The inconsistent and often high Covid-19 testing fees around the world is a significant impediment to recovery of international air travel, said top aviation executive speakers at the Virtual PATA Annual Summit 2021.
We need to sort out the PCR tests and reduce costs; having results come back within 30 seconds is what's needed.
Emirates president Tim Clark said the prices of PCR tests, the type of Covid-19 test most commonly required by governments for entry, are untenable.
"Quicker and cheaper tests are needed" on a wider scale to pave for the recovery of travel, said the airline chief, echoing persistent calls from IATA for an end to price gouging on Covid testing. "We need to sort out the PCR tests and reduce costs; having results come back within 30 seconds is what's needed."
And when that happens, Clark believes the likelihood of airlines incorporating test fees into airfares would be much higher. "I'm not saying who’s paying, but when Covid test prices can fall to [a level] where airlines can absorb into airfares, we will pay for that like what was done for health insurance absorbed into our fares."
But high Covid testing fees is just but one of the manifold challenges that the global travel industry is facing on its path to recovery.
Clark, seen here giving Virtual PATA Annual Summit attendees a look of his travel pass on mobile pass, said the digital health pass is the "first and right step" to reopen travel.
Vaccination policy: Whose mandate?
While of the belief that vaccination rollout would be the "panacea" to the problem, Clark said that Emirates has never stipulated a mandatory vaccination mandate. "I believe that when inoculation gets at speed and pace around the world, eventually large
swathes of population will be inoculated anyway."
Vaccination requirement into a country is not a decision undertaken by airlines though. That onus lies on governments, he stressed, because ultimately "the states that the airline is flying into will decide the entry requirement for visitors".
However, he believes that it's very likely that governments around the world will mandate vaccination to prevent the spread of Covid-19 and future variants, as what is being seen now as more countries reopen their doors to international tourism.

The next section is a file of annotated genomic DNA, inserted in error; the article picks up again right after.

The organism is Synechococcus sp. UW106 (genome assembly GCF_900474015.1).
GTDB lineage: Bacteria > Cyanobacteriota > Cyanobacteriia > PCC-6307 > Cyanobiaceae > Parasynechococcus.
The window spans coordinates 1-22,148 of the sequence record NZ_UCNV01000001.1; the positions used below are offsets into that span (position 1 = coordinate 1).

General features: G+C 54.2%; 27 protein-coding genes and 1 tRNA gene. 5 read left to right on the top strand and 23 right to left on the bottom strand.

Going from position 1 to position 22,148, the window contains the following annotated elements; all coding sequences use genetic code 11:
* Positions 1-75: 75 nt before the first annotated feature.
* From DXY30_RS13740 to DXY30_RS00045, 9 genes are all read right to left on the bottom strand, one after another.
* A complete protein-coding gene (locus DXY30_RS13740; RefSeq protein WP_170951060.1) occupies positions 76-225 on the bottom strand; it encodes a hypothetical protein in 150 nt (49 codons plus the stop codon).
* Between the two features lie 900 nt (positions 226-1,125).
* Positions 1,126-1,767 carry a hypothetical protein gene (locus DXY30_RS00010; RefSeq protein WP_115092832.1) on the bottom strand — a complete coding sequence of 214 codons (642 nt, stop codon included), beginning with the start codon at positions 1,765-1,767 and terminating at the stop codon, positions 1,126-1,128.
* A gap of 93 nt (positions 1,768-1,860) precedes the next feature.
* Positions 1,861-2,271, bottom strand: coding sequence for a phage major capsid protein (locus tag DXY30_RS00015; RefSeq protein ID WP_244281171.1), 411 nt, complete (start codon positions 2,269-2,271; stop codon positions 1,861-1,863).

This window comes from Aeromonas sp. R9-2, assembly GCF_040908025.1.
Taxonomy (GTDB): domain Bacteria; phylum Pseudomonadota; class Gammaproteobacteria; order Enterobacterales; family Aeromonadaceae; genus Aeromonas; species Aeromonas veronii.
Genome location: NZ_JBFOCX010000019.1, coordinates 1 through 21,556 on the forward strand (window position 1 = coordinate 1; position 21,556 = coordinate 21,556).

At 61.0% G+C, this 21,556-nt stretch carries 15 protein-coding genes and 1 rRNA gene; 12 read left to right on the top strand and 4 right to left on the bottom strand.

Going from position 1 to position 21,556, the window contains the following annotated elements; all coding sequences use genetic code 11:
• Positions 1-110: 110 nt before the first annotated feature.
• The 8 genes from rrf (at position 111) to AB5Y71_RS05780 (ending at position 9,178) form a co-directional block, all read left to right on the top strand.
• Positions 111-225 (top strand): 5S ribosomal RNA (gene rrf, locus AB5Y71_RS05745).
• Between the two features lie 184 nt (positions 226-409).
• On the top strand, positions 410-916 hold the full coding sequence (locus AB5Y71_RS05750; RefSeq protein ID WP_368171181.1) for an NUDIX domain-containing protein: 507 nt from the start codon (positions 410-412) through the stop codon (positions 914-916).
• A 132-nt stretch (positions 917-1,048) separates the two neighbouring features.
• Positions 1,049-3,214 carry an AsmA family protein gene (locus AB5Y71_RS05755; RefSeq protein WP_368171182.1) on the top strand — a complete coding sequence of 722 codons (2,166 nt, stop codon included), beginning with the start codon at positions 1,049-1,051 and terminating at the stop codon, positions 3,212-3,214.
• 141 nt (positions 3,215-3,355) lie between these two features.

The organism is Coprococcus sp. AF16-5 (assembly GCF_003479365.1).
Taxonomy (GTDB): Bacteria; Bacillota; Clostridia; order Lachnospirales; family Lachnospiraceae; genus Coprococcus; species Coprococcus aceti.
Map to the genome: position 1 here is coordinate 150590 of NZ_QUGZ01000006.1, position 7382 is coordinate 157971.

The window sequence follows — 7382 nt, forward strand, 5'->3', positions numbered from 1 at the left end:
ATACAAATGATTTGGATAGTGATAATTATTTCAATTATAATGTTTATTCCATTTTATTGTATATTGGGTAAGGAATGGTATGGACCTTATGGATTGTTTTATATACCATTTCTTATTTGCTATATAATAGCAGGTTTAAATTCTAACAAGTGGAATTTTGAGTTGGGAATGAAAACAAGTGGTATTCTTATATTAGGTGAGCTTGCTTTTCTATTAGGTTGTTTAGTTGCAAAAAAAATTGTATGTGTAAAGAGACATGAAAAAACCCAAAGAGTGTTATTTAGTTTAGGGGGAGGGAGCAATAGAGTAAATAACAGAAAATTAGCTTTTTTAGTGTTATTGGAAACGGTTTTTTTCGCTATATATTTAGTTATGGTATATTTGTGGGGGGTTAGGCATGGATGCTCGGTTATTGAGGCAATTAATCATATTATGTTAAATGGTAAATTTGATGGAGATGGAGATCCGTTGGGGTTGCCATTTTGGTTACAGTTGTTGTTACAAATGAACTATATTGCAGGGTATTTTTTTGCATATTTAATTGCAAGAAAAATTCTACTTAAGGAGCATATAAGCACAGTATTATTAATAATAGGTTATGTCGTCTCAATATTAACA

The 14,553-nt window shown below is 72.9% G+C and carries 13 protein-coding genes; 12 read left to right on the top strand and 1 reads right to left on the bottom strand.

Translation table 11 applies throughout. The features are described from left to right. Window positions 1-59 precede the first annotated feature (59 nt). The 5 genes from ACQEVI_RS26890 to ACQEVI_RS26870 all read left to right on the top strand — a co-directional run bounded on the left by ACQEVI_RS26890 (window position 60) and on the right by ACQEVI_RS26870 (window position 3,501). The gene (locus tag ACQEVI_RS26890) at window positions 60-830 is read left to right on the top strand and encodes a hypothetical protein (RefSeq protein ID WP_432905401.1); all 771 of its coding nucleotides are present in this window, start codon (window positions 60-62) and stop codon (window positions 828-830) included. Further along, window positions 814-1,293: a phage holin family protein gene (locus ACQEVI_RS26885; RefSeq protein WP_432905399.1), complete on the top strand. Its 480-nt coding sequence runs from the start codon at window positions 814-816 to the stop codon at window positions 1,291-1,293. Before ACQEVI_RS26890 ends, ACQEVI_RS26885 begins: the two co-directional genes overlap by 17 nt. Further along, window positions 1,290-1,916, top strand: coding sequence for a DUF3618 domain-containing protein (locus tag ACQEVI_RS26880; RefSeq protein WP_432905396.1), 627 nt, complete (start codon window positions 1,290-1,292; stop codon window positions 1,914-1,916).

But requiring proof of Covid-19 vaccination as a condition for international travel risks widens the gap between haves and have-nots, he noted, which is already seen in the unequal vaccination distribution between rich and poor nations.
Dubai Airports CEO Paul Griffiths, who spoke at the same panel, urged for global vaccination rollout to be stepped up. "I believe there’s a great linear relationship between vaccination rollout and Covid receding in the UK, US, UAE and Israel — the rest of world needs to get to that level if we want to get personal mobility back."
Greater traction is also sought for the implementation of digital travel passes, which Clark deems a "first and right step" to reopen travel.
But like vaccination distribution, the travel pass also faces significant roadblocks in its rollout, especially in developing countries where digitalising data and putting them into the airline systems are not without its challenges.
"What happens to countries which haven't been vaccinated or able to digitalise?" questioned Clark.
Griffiths still sees a strong future in Dubai Airports' hub model.
It's not the end for A380 or Dubai hub
Pundits may say that the pandemic has reduced the number of Airbus A380 aircraft in the skies,
but Clark firmly believes that "there is still a role in the post pandemic world"
for what he said is a "hugely popular" product.
"The A380 will still be primary driver of our business model, for as long as Dubai remains a global superhub," said Clark. "I believe the hub-spoke model will still work when the pandemic is over, as well as point to point for smaller city pairs."
Equally adamant about the role of Dubai's hub future is Griffiths.
"Hubs are an aggressive aggregation opportunity, they bring the world together in a way no direct service can," said Griffiths. "Smaller aircraft with longer legs will just make a hub stronger, because we can serve even more marginal destinations through the aggregation power of hubs."